I had a rough idea of the character early on, but I was still slowly getting the material. Once I started getting deeper and deeper into it, I figured out how to make Reileen human, but at the same time portray that she's lost a lot of her humanity. It was about finding that balance. She has done some horrific and unforgivable things in the series, things that are difficult to come to terms with. At the same time, I really wanted to — and I talked to the producers about this, and they agreed — to make her vulnerable, and still have some humanity. It was a tricky balance. She has to be the bad guy in order for the story to unfold, but I also wanted people to be able to see her point of view and understand that she really believed she was doing the right thing.

Reileen commits unforgivable acts across the series, and it starts even earlier than the many centuries she spends creating her business empire. She's the one who betrays Kovacs, Quellcrist and the rest of the Envoys, for one thing. She also spent her youth working alongside the yakuza. What was your interpretation for how Reileen was able to commit so much violence?

In a way, violence begets violence. She already grew up in a very violent environment, with domestic abuse, in terms of her mother and father's relationship. She then ends up in the yakuza world, which is a matter of nurture. Her relationship with violence will be very different from someone else who doesn't grow up in that environment. I think that nurture has a lot to do with it. When she finds Takeshi and she joins the Envoys, what happens is… her love for her brother is so deep. She says it in that moment in episode seven, that they only just got each other back in the last few years — and now Quell has provided this enormous threat. Her brother is going on this suicide mission. In a way, Quell is going to take him away. Reileen doesn't believe in any of the stuff that the Envoys are going on about. For her, she thinks it's crazy.

She's the last person to volunteer when Quell announces the dangerous stakes of their mission…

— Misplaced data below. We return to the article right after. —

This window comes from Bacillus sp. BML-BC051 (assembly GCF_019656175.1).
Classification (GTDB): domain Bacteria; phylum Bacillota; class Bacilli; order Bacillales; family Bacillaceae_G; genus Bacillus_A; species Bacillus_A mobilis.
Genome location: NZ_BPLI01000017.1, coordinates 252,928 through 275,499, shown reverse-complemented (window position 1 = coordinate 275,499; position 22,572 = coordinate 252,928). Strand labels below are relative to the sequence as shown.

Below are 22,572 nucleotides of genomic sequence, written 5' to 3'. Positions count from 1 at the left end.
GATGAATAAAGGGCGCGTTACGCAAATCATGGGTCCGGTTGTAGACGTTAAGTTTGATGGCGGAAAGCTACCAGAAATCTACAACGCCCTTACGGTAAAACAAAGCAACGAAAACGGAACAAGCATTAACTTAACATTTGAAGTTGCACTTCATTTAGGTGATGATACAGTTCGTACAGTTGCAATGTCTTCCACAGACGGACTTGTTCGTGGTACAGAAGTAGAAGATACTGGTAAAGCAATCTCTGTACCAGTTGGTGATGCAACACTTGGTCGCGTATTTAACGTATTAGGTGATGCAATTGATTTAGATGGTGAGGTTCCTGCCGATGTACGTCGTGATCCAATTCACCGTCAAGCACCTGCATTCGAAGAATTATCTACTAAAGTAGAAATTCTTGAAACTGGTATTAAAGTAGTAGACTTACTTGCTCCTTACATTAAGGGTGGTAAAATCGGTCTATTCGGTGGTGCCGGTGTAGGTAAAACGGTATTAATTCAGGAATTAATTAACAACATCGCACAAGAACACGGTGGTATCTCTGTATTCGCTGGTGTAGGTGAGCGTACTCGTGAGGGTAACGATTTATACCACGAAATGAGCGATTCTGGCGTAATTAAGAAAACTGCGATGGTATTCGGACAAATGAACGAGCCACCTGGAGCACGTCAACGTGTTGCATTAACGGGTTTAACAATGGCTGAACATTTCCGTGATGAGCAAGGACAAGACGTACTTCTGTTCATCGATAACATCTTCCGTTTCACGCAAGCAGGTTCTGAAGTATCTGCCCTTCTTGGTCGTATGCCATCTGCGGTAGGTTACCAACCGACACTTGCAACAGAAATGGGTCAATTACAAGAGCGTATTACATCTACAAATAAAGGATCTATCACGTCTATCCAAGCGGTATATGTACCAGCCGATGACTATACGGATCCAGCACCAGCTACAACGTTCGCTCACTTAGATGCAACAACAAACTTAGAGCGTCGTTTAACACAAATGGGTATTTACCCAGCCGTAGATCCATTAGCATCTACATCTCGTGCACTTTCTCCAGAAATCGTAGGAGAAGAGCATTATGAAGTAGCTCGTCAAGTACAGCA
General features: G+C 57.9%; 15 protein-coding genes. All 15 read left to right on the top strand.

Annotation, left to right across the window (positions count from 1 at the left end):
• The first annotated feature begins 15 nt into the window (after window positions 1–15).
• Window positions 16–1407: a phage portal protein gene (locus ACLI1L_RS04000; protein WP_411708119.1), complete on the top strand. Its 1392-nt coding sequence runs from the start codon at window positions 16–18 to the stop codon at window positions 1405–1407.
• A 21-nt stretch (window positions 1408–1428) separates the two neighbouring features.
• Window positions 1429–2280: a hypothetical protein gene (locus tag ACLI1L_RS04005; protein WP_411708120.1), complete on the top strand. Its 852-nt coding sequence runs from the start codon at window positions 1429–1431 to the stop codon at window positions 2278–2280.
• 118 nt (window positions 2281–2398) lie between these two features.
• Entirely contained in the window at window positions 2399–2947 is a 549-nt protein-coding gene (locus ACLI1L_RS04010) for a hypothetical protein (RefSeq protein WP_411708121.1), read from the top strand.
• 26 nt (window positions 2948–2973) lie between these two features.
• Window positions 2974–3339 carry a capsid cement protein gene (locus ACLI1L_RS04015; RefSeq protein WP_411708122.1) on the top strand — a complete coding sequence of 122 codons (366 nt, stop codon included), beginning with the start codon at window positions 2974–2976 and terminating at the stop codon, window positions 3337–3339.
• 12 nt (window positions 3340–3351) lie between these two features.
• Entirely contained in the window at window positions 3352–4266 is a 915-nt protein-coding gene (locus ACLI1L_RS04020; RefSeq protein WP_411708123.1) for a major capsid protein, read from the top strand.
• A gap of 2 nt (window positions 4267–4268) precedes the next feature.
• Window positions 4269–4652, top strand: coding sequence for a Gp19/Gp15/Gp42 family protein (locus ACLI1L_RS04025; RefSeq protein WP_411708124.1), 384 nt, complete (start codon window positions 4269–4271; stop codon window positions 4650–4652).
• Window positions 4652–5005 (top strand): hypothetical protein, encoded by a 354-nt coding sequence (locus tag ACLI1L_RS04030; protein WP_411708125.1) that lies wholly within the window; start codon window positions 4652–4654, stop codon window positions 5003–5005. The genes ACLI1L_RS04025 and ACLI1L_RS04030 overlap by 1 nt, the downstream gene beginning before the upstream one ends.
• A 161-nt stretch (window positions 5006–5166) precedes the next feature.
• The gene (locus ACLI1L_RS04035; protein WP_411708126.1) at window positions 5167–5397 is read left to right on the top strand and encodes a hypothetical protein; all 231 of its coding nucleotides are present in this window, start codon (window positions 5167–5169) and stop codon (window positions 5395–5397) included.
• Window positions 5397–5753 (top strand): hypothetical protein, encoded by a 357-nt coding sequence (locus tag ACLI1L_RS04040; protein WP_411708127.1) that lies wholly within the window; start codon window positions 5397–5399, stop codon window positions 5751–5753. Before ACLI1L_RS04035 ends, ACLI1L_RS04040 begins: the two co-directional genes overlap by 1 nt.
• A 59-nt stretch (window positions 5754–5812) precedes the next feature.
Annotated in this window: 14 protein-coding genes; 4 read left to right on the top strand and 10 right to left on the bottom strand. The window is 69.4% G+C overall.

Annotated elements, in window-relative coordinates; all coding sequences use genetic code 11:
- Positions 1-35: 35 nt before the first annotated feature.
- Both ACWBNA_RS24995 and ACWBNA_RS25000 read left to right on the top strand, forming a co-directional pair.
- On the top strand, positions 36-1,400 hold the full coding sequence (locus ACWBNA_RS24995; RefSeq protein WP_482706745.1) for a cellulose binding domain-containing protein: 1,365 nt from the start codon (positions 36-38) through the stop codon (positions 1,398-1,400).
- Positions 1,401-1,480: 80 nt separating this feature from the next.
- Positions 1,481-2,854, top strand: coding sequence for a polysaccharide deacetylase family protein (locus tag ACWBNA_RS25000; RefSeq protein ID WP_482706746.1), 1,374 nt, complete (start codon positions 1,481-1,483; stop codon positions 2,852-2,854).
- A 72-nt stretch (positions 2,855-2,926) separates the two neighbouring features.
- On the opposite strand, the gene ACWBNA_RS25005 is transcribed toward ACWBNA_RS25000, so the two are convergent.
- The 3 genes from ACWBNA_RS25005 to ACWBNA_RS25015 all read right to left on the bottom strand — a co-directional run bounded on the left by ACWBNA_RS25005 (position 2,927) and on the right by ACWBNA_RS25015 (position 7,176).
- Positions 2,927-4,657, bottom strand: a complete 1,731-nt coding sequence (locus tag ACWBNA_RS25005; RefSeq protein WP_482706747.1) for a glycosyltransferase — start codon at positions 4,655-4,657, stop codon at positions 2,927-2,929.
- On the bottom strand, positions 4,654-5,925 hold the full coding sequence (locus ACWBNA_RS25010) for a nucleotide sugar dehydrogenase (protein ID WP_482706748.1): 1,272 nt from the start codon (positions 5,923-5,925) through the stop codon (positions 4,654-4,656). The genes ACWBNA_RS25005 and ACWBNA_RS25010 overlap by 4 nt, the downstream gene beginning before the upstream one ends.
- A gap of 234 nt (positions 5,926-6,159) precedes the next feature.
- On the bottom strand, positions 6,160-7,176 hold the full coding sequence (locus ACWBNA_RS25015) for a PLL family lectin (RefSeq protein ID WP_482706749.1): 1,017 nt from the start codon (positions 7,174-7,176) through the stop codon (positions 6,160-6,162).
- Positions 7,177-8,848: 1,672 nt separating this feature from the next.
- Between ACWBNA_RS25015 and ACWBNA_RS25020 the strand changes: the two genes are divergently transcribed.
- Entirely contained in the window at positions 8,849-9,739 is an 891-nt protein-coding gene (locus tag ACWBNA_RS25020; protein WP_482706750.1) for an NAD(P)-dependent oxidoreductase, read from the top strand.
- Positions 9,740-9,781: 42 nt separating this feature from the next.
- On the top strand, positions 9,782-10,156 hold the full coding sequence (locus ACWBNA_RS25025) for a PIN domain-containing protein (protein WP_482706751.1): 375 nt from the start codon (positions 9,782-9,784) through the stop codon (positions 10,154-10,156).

Absolutely. For her, she believes that people should be able to decide for themselves whether they want to live forever or not. It's not something you should impose on somebody. For her, she feels it's completely ludicrous. I have to bring up the ending here: it's open to interpretation, but I always believed that Rei backed up Quell before she died. She knew her brother loved her, and she knew in order to have her brother in her life in the future — and for him to be happy — Quell would have to be there. I think she figured, "I can change their minds later. I'll worry about that in the future. Right now, I have to save our lives. We're not going on this suicide mission. It's out of the question." I always believed that Rei really believed in what she was doing, that it was right. Then there's so much time missing in terms of what Rei was doing while her brother was on ice. But in terms of working on the character, I had to believe it was a slow degradation of her humanity, and the first thing she did was kill all of the Envoys — or betray them, at least, resulting in her death — which gave her all of this money and power, but nobody to share it with. It slowly eroded away. It was a progression. I don't think there was one moment. I think Rei is a good person who made bad choices, and those choices led to the erosion of her humanity over a long period of time.

Altered Carbon features at least one major action scene in every episode, and you were at the heart of what's easily the most memorable of these sequences: episode seven's fight between Ortega and a small army of naked Rei sleeves. How did you prepare for that scene?